As Nintendo’s second effort to branch out into mobile game using one of their established IPs, Fire Emblem seems like an incredibly odd choice. While the series saw a rise in popularity after the release of Awakening in early 2013, it is still a very niche franchise for the company, and does not initially seem like the best fit for the platform, as the games are story driven strategy RPGs. In actuality, Fire Emblem Heroes proves to be a surprisingly good fit for the platform, a pretty solid strategy game, and also one of the most engrossing yet frustrating experiences I willingly put myself through in quite a while.
Fire Emblem Heroes Review
Platforms: Android(Emulated), iOS
Developers: Intelligent Systems and Nintendo EPD
Fire Emblem Heroes takes the form of a crossover title with a wafer thin storyline involving two warring factions who summon characters from prior Fire Emblem games to do battle with each other. A simple enough concept, but one that stands almost contrarian to one of the core appeals of the series, that of learning more about characters and starting to care about them while going through a journey. However, capturing that sort of thing in a free-to-play mobile game is rather difficult, and instead Fire Emblem Heroes is more of a gameplay driven experience built around collecting and raising characters from the series’ past. Which offers its own problems.
As someone with limited exposure to the series (I have only played Awakening and a bit of Sacred Stones) I do not recognize many of the characters featured in this game, and there are very few in-game resourced to help me learn who they are beyond four well drawn images, a brief description, an index card’s worth of written lines, and a few voice samples a character spouts when appropriate. I was hoping to learn more about each new character I obtained and their role in the game they originated from, but all I was given were minor cosmetics and a set of numbers to apply to them. I would have also liked to see more representation from other game sin the series, but that will be provided from subsequent updates.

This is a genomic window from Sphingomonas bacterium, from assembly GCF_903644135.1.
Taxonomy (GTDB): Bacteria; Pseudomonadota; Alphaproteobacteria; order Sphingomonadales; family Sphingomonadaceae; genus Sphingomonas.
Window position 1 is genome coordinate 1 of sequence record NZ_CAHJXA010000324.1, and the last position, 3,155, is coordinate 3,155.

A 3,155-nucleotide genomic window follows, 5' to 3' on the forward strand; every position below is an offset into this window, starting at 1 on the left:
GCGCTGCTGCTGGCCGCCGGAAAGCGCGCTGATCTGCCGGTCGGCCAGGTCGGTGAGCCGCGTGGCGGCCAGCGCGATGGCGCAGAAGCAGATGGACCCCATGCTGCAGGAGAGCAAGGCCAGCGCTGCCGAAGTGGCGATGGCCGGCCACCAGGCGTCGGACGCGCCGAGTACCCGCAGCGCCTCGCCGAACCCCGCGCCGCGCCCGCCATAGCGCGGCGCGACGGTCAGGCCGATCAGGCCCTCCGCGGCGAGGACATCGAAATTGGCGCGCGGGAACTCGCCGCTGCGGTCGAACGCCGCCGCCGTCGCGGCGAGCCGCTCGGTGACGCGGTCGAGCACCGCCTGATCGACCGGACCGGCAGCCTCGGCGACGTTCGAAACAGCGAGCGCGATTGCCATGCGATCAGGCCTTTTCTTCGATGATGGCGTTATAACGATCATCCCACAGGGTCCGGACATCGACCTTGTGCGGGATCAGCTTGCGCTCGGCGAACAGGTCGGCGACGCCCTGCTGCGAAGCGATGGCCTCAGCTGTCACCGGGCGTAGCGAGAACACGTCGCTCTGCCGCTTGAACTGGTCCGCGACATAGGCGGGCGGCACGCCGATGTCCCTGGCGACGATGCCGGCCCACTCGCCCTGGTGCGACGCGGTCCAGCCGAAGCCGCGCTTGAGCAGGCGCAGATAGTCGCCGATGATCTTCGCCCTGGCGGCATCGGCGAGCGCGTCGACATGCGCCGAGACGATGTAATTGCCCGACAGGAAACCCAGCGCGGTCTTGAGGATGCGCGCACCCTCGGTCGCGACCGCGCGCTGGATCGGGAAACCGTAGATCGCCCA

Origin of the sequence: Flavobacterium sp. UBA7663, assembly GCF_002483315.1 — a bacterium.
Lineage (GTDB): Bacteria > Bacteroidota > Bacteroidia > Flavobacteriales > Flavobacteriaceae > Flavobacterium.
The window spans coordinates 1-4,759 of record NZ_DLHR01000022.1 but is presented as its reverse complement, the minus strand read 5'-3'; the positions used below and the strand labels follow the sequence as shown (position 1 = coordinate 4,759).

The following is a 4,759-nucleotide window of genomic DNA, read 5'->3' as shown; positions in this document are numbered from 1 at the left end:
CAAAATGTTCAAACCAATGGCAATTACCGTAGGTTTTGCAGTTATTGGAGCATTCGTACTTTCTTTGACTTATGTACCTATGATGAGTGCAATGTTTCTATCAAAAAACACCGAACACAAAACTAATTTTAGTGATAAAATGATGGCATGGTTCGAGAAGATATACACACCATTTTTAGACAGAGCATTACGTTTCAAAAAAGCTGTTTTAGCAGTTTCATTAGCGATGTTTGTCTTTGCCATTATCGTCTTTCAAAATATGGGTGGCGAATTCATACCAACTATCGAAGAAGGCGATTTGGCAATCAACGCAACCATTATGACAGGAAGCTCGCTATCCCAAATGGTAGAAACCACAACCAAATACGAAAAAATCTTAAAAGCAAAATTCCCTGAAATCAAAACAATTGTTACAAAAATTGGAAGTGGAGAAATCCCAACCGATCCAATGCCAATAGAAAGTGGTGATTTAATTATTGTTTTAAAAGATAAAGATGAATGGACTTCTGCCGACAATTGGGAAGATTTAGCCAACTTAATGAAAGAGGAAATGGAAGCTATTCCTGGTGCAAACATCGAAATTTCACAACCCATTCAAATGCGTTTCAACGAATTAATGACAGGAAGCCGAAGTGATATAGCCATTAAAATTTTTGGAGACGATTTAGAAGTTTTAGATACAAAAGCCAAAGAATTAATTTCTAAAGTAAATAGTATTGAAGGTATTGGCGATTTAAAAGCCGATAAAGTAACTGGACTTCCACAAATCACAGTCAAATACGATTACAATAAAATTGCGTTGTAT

With its priorities established, Fire Emblem Heroes is all about taking the basic gameplay formula of Fire Emblem and making it accessible and enjoyable as a mobile game. What the developers came up with involved simplifying gameplay to a 6 by 8 grid, lowering the number of units in every battle to a maximum of 4 versus 5, fully removing series staples like permadeath and limited use items. Along with abandoning the concept of class changes, accuracy, and critical hits, streamlining character classes, restricting every character to one weapon, and consolidating unit specific strengths and weaknesses into a Pokemon-esque red, blue, and green color wheel.
What results from this is a small scale turn based strategy game that, while simple in comparison to its predecessors, does require genuine strategy, planning, and forethought in order to succeed in battles. There are more complicated elements at play, such as character classes, abilities, weapon effects, terrain, and the relatively straightforward effects of stats, but it is all very parsible and can make for a genuinely good time, at least to an extent.